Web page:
Mind the GAAP Gap, Even for Blue Chip Stocks [WSJ]
Is everyone worried about non-GAAP metrics enough? Matt Levine noted last week that the coverage of non-GAAP reporting is mostly "people worrying […] that people aren't worrying enough about it." I'd say that's definitely the case with this piece that worries about the non-GAAP accounting of the 30 companies that make up the Dow Jones Industrial Average.
FactSet notes that 20 of the 30 Dow members last year issued supplemental earnings numbers along with their GAAP results. Eighteen of the 20 said their non-GAAP per-share earnings were higher than their GAAP figures.
In 2014, 19 companies in the Dow put out additional earnings that didn’t fall under generally accepted accounting principles. Of those, 15 reported non-GAAP earnings above the GAAP numbers.
For all the companies issuing non-GAAP EPS, the metric was on average 31% higher last year than GAAP EPS, versus a 12% improvement in 2014, says FactSet. Because of that, the contraction in 2015 adjusted earnings was 4.8%, while the contraction in unadjusted earnings was 12%.
Two examples given are Merck and General Electric whose "non-GAAP EPS was more than double the unadjusted figure." And I guess that is worrying but it's also a reminder that we — and everyone else — know what the GAAP numbers are! I may have said this before, but just because there's a bunch of non-GAAP stuff floating around doesn't mean that analysts and investors can't look at GAAP numbers if they want to.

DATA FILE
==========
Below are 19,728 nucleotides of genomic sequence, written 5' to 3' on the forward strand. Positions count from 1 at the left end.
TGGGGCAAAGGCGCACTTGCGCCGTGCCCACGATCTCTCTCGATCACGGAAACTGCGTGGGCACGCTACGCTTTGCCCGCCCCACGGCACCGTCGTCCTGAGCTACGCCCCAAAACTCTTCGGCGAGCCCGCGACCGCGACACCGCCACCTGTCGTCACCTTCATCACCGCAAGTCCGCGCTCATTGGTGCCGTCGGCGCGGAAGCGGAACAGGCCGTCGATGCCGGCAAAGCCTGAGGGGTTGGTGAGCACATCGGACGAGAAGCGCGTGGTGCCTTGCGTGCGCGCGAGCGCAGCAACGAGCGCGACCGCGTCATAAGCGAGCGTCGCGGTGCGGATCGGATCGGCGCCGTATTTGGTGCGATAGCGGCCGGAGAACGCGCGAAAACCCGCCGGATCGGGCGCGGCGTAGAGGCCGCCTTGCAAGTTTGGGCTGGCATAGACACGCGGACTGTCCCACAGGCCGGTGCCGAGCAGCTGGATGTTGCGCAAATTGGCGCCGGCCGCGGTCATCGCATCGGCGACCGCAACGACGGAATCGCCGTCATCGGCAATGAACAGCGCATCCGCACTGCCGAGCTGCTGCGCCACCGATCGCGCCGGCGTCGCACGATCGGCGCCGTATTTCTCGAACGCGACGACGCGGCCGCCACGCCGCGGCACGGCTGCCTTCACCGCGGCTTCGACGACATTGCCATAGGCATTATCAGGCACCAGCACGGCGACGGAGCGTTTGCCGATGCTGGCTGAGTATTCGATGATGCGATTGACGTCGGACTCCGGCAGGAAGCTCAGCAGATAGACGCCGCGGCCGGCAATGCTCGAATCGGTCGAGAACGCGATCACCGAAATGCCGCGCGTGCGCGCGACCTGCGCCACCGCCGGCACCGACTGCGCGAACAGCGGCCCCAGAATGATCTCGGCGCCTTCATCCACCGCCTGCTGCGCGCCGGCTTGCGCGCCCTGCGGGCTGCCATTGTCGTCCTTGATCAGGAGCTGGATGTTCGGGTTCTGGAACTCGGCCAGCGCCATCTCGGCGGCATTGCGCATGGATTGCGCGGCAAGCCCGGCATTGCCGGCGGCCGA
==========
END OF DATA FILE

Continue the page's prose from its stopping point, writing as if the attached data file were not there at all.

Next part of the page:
And, since we're on the subject, what is GAAP anyway? Levine says it's "an imperfect man-made approximation of those companies' underlying economic reality" which means GAAP is only GAAP because some people in Connecticut say it's GAAP. Those people make bad choices! All the time! It seems that investors and analysts and observers all have gotten used to the idea that some companies like to play around with GAAP to make their business look slightly better. Sometimes people say, "Oh, excluding that is understandable," and other times they're all like, "WHOA, what is that? You know we can see what you're doing, right?" I guess that still makes some people uncomfortable. Anyway, I'm sure there are other things we should be more worried about than how much non-recurring one-time charges Merck had this year. I just can't think of them at the moment.
Getting a job
at Deloitte is hard
Just a little reminder:
It’s hard to get a job at Deloitte. The Big Four professional services firm gets more than 500,0000 applications every year for experienced hires, and it only takes on 4% of those.
We've poked fun at Deloitte in the past for how exclusive it claims to be because, if for no other reason, lots of other places are exclusive too. I'd bet you $1 that if you dug up the numbers on any Big 4 firm, you'd find that they hire less than 10% of the experienced hires who apply. But more to the practical point — of course Deloitte takes a small number of applicants. If they were taking 10% or 20%, their headcount would go up too much, too fast. Then the firm would either start slashing salaries and/or have huge layoffs every year. It would be mayhem and it would be marvelous.
To reiterate: Deloitte's not that exclusive.
In other news:
- Toshiba finds more accounting errors, promises improvement
- SunEdison Delays Earnings Citing Weak Accounting Controls
- Europe Lawmakers Grill Multinationals on Tax Structures
- Congressman Proposes Resolution to Recognize Magic as Rare and Valuable
- Suicidal deer.